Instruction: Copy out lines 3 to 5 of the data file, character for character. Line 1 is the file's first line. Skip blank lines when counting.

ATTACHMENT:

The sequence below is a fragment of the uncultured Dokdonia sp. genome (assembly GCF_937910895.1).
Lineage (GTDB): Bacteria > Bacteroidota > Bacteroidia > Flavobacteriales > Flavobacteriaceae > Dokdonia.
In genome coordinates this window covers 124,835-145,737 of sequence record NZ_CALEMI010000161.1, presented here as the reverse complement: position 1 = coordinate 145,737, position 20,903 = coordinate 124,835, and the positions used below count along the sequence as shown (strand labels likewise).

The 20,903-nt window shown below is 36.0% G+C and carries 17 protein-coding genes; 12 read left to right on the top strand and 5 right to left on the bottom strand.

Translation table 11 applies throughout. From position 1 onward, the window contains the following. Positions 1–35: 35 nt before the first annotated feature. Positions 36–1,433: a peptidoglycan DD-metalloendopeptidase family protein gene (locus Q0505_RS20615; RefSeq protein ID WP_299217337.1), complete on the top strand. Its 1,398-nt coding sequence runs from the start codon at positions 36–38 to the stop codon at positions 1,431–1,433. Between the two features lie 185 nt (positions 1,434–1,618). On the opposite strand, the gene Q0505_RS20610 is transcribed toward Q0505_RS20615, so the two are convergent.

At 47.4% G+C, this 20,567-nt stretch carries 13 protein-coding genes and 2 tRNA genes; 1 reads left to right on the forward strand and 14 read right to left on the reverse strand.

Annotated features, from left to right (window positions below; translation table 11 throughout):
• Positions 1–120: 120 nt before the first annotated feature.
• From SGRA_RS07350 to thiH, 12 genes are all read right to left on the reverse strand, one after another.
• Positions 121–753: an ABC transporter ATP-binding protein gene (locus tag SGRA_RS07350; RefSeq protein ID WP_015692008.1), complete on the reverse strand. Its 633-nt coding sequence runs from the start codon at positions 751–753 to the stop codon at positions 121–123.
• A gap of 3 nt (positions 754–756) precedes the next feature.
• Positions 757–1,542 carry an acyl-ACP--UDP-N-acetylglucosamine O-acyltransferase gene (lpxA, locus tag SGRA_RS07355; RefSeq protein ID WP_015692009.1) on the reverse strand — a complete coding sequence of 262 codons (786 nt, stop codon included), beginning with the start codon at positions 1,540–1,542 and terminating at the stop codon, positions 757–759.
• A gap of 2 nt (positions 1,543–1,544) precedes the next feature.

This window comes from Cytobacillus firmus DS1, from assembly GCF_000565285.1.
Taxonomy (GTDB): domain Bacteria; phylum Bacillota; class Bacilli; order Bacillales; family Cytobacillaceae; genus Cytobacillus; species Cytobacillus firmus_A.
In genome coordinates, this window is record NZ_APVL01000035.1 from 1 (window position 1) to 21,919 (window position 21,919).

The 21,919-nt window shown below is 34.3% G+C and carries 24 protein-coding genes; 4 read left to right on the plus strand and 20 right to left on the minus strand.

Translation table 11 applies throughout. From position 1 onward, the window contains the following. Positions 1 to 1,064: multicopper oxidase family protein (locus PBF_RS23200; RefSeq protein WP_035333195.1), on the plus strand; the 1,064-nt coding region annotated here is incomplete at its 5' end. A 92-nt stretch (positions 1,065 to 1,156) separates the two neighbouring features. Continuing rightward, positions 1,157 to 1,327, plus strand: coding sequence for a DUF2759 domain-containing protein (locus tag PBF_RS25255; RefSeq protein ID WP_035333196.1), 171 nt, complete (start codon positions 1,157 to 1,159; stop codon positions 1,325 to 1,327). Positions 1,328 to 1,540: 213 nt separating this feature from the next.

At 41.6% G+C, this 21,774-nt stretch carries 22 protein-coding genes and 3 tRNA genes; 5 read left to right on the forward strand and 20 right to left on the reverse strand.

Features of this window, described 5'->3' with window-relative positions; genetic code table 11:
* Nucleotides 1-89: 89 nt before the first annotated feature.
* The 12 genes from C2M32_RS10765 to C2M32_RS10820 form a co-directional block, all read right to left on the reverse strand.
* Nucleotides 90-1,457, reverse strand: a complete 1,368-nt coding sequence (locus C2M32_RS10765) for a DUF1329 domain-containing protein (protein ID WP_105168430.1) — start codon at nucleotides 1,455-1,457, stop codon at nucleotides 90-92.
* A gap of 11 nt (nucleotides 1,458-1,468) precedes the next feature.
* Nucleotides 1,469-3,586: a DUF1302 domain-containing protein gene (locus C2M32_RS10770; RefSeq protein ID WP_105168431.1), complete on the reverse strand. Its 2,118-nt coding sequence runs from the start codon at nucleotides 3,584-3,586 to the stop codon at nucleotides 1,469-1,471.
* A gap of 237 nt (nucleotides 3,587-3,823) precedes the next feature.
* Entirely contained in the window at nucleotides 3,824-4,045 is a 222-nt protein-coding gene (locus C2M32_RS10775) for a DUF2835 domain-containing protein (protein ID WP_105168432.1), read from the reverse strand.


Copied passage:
In genome coordinates this window covers 124,835-145,737 of sequence record NZ_CALEMI010000161.1, presented here as the reverse complement: position 1 = coordinate 145,737, position 20,903 = coordinate 124,835, and the positions used below count along the sequence as shown (strand labels likewise).

The 20,903-nt window shown below is 36.0% G+C and carries 17 protein-coding genes; 12 read left to right on the top strand and 5 right to left on the bottom strand.

Translation table 11 applies throughout. From position 1 onward, the window contains the following. Positions 1–35: 35 nt before the first annotated feature. Positions 36–1,433: a peptidoglycan DD-metalloendopeptidase family protein gene (locus Q0505_RS20615; RefSeq protein ID WP_299217337.1), complete on the top strand. Its 1,398-nt coding sequence runs from the start codon at positions 36–38 to the stop codon at positions 1,431–1,433. Between the two features lie 185 nt (positions 1,434–1,618). On the opposite strand, the gene Q0505_RS20610 is transcribed toward Q0505_RS20615, so the two are convergent.